Growing organs a few ink drops at a time

December 27, 2017, Osaka University
Photograph of a 3D hydrogel construct obtained through drop-on-drop multi-material bioprinting. Credit: Osaka University

Printed replacement human body parts might seem like science fiction, but this technology is rapidly becoming a reality with the potential to greatly contribute to regenerative medicine. Before any real applications, "bioprinting" still faces many technical challenges. Processing the bio-ink and making it stick to itself and hold the desired printed gel structure have been proving particularly difficult especially in inkjet printing. Few methods currently exist for gluing bio-ink droplets together and these do not work for every kind of cell, motivating new alternative approaches.

Building on their previous work, researchers at Osaka University have now refined an enzyme-driven to sticking biological ink droplets together, enabling complex biological structures to be printed. They recently published their findings in Macromolecular Rapid Communications.

Lead author, Shinji Sakai says, "Printing any kind of tissue is a complex process. The bio-ink must have low enough viscosity to flow through the inkjet printer, but also needs to rapidly form a highly viscose gel-like structure when printed. Our new approach meets these requirements while avoiding sodium alginate. In fact, the polymer we used offers excellent potential for tailoring the scaffold material for specific purposes."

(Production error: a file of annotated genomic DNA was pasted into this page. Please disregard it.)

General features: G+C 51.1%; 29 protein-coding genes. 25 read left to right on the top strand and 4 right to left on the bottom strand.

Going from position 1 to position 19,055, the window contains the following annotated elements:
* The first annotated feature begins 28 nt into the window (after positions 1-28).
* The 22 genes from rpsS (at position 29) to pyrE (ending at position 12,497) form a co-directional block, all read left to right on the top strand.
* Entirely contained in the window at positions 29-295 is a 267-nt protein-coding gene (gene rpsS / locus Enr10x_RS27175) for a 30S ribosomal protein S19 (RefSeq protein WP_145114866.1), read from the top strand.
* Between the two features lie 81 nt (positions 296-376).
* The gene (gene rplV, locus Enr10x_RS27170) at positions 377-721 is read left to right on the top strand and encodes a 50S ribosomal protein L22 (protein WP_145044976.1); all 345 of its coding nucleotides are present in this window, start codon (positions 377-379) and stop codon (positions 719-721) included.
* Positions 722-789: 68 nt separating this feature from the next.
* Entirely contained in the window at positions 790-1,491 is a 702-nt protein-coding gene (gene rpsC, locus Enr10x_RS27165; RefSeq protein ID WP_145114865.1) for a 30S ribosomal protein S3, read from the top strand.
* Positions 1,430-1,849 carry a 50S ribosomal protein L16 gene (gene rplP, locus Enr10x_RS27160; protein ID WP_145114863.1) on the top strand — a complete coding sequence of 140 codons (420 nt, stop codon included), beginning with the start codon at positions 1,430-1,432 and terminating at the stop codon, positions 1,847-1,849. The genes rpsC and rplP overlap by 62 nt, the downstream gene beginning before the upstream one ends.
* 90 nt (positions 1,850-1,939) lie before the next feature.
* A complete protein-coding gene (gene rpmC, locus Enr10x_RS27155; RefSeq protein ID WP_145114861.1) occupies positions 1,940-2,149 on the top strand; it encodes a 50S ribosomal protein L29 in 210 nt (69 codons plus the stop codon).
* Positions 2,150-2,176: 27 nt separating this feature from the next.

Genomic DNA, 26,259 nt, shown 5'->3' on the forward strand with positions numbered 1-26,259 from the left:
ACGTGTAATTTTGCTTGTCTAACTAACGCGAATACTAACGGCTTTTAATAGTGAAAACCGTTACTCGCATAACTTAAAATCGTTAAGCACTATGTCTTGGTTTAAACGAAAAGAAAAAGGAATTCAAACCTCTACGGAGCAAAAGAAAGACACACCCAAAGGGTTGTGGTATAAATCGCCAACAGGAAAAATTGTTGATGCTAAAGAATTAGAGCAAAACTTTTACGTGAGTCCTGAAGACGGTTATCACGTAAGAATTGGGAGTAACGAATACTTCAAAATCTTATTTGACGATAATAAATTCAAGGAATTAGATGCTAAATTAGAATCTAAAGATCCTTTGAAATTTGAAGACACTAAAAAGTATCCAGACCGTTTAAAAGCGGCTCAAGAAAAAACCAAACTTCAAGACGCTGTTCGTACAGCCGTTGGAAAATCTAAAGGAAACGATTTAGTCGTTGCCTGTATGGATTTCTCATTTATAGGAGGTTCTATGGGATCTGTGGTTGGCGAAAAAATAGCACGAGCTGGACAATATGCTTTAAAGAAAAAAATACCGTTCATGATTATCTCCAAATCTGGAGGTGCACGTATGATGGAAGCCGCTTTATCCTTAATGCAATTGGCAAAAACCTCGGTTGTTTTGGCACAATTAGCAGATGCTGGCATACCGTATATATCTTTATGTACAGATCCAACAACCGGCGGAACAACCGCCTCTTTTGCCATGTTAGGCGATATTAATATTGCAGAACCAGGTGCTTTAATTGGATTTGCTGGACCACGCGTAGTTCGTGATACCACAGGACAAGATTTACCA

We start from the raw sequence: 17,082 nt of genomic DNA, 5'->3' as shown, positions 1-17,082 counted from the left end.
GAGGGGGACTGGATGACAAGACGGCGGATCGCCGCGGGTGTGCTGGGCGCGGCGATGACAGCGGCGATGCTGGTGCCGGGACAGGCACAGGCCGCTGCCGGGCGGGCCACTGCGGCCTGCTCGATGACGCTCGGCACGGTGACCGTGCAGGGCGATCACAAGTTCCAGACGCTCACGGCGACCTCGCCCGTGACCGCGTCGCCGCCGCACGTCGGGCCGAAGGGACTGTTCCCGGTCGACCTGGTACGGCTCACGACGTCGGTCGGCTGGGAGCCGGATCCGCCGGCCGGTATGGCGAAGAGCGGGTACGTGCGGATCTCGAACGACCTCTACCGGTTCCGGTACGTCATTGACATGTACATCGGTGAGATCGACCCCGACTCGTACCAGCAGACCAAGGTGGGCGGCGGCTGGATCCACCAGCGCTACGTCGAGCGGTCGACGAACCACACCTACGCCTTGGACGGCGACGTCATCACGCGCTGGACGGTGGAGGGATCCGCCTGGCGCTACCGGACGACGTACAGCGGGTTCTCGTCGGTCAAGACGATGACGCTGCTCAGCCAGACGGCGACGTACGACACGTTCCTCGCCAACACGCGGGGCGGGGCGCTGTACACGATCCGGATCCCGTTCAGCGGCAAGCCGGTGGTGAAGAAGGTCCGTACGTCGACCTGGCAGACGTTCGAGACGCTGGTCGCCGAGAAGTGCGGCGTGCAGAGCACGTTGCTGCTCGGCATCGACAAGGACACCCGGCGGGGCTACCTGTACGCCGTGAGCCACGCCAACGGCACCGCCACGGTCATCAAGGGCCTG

Currently, sodium alginate is the main gelling agent used for inkjet bioprinting, but has some compatibility problems with certain cell types. The researchers' new approach is based on hydrogelation mediated by an enzyme, horseradish peroxidase, which can create cross-links between phenyl groups of an added polymer in the presence of the oxidant .

Although hydrogen peroxide itself can also damage , the researchers carefully tuned the delivery of cells and hydrogen peroxide in separate droplets to limit their contact and keep the cells alive. More than 90% of the cells were viable in biological test gels prepared in this way. A number of complex test structures could also be grown from different types of cells.

"Advances in induced technologies have made it possible for us to induce stem cells to differentiate in many different ways," co-author Makoto Nakamura says. "Now we need new scaffolds so we can print and support these cells to move closer to achieving full 3-D printing of functional tissues. Our new approach is highly versatile and should help all groups working to this goal."

Explore further: New method developed to 3-D print fully functional electronic circuits

More information: Shinji Sakai et al. Drop-On-Drop Multimaterial 3-D Bioprinting Realized by Peroxidase-Mediated Cross-Linking, Macromolecular Rapid Communications (2017). DOI: 10.1002/marc.201700534

Related Stories

Bioprinting has promising future

November 15, 2012

Writing in the journal Science, Professor Derby of The School of Materials, looks at how the concept of using printer technology to build structures in which to grow cells, is helping to regenerate tissue.

Success in the 3-D bioprinting of cartilage

April 28, 2017

A team of researchers at Sahlgrenska Academy has managed to generate cartilage tissue by printing stem cells using a 3-D-bioprinter. The fact that the stem cells survived being printed in this manner is a success in itself. ...

Recommended for you

Uber filed paperwork for IPO: report

December 8, 2018

Ride-share company Uber quietly filed paperwork this week for its initial public offering, the Wall Street Journal reported late Friday.

0 comments

Please sign in to add a comment. Registration is free, and takes less than a minute. Read more

Click here to reset your password.
Sign in to get notified via email when new comments are made.